LakeviewGal Insignificant little question... Fri Dec 20 2002 10:23:12 am I was just wondering - a little food memory from my childhood is that people used to butter French bread and dunk it into their coffee. Was this just a New Orleans custom? Sounds a bit yucchy, since you'd get a bit of melted butter in the coffee, but actually I remember that it tasted good! Greg my standard breakfast... That was my standard breakfast on school days. My mom would toast the french bread in the oven already lightly buttered cut in fours lenght-ways and make cafe au lait. I don't know when I started eating this but it lasted through high school. I did not actually start drinking coffee by the cup until college. Cathy French Bread Ends... hollowed out and filled with condensed milk. Old timers tell me about this. I never had it but it sure sounds good. But they don't call them "ends", they say "knobs". LakeviewGal Yeah, I've heard of that, too... and my old-timer dad says he used to drink condensed milk right out of the can when he was young. Wow - talk about sugar shock! Cathy Hey Lakeview... Isn't your father in his late 80s? I guess he proves the doctors wrong--anybody who drank condensed milk out of the can and lived to be an octogenarian must have done some things right. LakeviewGal Yep, my dad's 88... ...and grew up eating all the fatty (delicious) N.O. foods. But in middle age he discovered health foods and took lecithin, wheat germ, vitamins, etc. for years. Also, all that "tomato gravy" since childhood probably helped, because now we hear that the lycopene in it is very good for you. Seems to me there are a few participants in this forum whose parents or grandparents are in their 80's and 90's. Who knows how much of it is due to life style and how much to genes? (Not smoking helps, though!) OkieYat Longevity... I had three maiden lady aunts who all lived their entire lives in N.O. and all to their late eighties. They drank the river water, fried everything they possibly could, and only exercised if it the end result was something that needed to be done such as walking to the bus or mowing the grass - never exercise for exercise sake. One of their brothers who lived the same "unhealthy" lifestyle is now 85, still hale, hearty, and probably in better shape than me. I suspect genetics is the factor working in their case. Cathy ...and V-8... One of my younger co-workers was telling us the other day that when she was pregnant she craved condensed milk and V-8...a spoon full'a condensed milk, a sip'pa V-8, a spoon full... For me it was cold stuff. Watermelon in February. Ice Cream. Frostys. Etc. Dawleen Bluddee Merreeze... Do enny uv yawl remembuh Tyler's awn Maggazeen an' Bellecastle? Dey yousta make uh ersta daiquiri dat wood nock ya sox awf! It wus a playne an' simpul bluddy merree widduh couple aw t'ree erstas innit an' wizzed inna blenduh (uh cawse it had duh requisite amownt uh hawseradish an' udda stuff innit ta make it tayse good, ya' know!). Cathy Ya Got Ma Mout' Wahterin'... I'm thinkin' of a Bloody Mary with'tha oystahs thrown in whole. Spicy V-8, hawse-radish, Lea & Perrin's, Crystal Hot Sauce, lemon juice, some Tony's and gawlic salt, an' a half a dozen cold, salty raw ones thrown in right off'fa da shell. Who needs celery when ya got raw oystahs ta chew on? Dawleen Awwww, Cathy......! Ya' maykin' me have uh awgunizum! Cathy I know what'cha mean... I can't wait ta try dis cause ah know it's gon'na be an awganic expeerience. Ah don't think one'na dese is gon'na be enough to satisfy my needs. So ahm lookin' fawwud to one'na nem multiple awganisms. AlertReader V-8... I'll have my V-8 with vodka and extra pickled green beans, please.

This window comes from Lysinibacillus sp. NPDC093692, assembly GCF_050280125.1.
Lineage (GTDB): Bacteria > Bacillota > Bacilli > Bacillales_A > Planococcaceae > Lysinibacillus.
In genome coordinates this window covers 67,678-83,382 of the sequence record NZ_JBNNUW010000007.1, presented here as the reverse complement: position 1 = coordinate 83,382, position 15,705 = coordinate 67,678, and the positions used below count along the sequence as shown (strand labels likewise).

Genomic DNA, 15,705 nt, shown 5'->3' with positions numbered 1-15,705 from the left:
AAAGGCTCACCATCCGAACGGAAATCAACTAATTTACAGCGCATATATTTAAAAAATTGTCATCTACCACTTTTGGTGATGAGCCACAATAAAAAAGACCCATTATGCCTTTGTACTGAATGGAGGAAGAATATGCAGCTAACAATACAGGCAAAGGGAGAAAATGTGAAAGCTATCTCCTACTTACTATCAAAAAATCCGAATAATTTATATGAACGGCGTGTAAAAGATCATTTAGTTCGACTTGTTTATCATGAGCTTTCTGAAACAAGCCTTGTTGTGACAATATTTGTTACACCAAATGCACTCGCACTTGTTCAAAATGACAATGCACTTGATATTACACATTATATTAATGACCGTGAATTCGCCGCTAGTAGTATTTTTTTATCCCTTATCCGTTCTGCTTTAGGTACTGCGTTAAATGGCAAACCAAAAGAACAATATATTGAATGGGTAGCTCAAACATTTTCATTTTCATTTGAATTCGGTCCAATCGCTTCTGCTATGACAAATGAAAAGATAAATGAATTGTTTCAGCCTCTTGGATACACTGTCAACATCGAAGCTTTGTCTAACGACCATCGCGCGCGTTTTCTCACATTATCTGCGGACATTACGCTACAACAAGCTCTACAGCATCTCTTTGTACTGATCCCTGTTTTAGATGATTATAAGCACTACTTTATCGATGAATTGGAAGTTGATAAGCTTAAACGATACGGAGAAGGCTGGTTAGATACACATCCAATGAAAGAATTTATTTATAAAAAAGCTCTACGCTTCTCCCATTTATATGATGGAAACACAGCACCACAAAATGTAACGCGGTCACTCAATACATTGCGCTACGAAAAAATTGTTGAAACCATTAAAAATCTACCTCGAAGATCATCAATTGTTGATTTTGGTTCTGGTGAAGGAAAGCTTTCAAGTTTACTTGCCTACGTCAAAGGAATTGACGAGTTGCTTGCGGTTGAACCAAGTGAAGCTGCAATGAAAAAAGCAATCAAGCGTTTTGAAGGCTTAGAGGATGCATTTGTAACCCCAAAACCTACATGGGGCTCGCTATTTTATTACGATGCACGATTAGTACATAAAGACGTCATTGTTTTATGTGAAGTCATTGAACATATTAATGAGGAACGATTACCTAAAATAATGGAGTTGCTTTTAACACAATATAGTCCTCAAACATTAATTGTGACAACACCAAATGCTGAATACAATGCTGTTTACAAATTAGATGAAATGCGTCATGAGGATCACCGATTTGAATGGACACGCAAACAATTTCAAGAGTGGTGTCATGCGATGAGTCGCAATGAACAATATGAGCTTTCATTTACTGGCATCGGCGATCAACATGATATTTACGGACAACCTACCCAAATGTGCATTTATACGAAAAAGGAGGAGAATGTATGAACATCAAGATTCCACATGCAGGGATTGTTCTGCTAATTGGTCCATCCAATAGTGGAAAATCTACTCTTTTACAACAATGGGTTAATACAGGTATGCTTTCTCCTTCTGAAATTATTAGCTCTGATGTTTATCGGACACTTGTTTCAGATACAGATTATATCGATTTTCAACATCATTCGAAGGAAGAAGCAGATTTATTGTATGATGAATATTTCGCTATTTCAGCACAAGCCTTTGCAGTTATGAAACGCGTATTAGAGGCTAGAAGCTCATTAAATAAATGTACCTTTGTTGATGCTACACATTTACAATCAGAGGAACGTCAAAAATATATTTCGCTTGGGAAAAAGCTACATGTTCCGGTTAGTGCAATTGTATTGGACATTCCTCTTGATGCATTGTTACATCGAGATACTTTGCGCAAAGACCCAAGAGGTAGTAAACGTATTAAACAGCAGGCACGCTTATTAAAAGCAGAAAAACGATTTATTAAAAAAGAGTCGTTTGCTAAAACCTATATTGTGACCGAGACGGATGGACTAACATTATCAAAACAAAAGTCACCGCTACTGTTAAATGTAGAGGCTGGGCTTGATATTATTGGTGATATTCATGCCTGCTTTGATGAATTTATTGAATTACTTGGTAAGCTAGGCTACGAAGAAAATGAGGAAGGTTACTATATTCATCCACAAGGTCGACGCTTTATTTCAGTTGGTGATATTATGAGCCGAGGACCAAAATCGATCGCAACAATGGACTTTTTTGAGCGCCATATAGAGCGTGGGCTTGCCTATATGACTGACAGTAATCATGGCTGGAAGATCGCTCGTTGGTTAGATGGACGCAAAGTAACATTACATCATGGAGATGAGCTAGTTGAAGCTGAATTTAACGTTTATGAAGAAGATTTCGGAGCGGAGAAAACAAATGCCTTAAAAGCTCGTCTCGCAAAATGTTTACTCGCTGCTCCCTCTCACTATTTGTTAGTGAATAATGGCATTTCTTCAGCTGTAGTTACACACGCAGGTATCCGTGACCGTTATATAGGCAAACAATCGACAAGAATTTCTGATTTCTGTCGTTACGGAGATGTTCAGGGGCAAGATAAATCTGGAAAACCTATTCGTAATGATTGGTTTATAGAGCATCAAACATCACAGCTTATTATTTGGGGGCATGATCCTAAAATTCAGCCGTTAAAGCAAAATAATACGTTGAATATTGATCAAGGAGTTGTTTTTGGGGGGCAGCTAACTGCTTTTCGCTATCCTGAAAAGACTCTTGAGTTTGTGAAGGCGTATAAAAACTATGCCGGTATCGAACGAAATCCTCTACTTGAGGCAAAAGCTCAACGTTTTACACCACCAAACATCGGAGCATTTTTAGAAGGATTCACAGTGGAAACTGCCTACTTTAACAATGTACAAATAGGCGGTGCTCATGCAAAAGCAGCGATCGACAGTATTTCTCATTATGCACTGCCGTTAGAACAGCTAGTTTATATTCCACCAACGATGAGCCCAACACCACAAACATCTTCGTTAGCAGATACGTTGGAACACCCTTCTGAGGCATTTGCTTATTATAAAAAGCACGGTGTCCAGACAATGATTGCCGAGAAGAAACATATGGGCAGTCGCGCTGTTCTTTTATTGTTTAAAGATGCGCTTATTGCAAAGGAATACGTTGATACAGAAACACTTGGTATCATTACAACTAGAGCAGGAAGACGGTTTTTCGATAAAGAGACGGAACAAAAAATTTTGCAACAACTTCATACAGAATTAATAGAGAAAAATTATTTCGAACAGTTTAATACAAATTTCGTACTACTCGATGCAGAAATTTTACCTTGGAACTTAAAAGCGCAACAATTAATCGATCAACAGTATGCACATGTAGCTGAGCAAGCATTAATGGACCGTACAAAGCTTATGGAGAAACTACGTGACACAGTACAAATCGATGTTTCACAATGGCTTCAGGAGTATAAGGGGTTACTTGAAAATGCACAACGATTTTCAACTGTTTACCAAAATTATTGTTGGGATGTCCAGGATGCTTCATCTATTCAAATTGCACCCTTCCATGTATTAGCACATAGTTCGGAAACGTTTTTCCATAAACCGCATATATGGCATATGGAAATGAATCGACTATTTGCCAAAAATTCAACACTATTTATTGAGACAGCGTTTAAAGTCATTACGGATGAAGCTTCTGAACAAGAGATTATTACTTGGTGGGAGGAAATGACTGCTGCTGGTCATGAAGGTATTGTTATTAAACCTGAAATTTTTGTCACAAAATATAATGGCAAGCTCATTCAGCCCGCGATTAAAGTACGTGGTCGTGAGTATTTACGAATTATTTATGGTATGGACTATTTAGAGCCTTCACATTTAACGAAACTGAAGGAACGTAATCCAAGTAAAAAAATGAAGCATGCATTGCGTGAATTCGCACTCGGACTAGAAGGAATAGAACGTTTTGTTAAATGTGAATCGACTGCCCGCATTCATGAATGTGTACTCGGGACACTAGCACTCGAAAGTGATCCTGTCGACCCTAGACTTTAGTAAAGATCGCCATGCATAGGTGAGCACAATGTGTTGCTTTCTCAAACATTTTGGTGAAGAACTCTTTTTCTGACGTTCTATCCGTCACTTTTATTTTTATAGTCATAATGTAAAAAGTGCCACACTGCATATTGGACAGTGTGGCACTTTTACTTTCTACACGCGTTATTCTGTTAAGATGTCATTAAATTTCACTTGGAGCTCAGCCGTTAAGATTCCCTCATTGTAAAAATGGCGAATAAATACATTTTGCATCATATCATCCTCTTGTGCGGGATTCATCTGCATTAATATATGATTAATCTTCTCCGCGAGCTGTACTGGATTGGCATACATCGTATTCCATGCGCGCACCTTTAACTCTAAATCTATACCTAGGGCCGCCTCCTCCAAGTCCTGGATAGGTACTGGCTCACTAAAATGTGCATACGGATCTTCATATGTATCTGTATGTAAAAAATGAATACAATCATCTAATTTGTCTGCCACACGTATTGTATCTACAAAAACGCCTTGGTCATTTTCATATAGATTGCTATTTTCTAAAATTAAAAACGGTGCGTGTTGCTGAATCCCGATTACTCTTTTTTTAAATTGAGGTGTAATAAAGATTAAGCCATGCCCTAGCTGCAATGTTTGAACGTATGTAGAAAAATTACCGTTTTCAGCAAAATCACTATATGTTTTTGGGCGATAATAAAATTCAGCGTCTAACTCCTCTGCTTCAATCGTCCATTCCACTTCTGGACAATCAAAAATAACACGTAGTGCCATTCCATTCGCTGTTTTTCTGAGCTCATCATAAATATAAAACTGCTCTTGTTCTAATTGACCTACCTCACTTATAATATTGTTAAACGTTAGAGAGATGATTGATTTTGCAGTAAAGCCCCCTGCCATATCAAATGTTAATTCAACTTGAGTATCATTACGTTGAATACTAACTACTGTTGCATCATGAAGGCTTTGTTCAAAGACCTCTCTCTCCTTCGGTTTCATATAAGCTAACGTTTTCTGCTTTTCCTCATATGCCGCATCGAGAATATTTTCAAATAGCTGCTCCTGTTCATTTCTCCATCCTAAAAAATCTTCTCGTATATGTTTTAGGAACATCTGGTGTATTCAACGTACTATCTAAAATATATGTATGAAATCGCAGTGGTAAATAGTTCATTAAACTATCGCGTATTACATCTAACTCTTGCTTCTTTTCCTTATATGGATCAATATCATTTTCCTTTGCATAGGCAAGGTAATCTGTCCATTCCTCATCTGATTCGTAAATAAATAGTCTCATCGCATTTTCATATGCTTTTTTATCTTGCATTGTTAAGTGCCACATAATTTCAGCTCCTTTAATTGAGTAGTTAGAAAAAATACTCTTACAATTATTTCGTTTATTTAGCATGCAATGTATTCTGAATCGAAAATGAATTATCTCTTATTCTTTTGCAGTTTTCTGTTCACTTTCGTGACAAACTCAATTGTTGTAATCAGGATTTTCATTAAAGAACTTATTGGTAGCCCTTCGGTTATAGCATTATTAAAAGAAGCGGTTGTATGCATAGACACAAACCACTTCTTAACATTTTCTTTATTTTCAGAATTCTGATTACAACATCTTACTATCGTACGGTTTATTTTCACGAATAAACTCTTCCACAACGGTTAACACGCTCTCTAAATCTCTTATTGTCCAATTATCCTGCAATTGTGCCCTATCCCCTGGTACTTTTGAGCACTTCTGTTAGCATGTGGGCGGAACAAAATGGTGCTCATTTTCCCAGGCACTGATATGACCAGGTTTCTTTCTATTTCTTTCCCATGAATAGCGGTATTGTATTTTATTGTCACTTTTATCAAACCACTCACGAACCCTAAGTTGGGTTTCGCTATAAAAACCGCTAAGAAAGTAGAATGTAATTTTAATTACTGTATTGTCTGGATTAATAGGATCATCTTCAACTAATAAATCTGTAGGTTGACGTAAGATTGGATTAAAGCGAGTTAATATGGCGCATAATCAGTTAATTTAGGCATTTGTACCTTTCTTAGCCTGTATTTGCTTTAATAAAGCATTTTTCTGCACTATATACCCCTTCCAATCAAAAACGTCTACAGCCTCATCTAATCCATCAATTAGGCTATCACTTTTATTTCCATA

Breakfast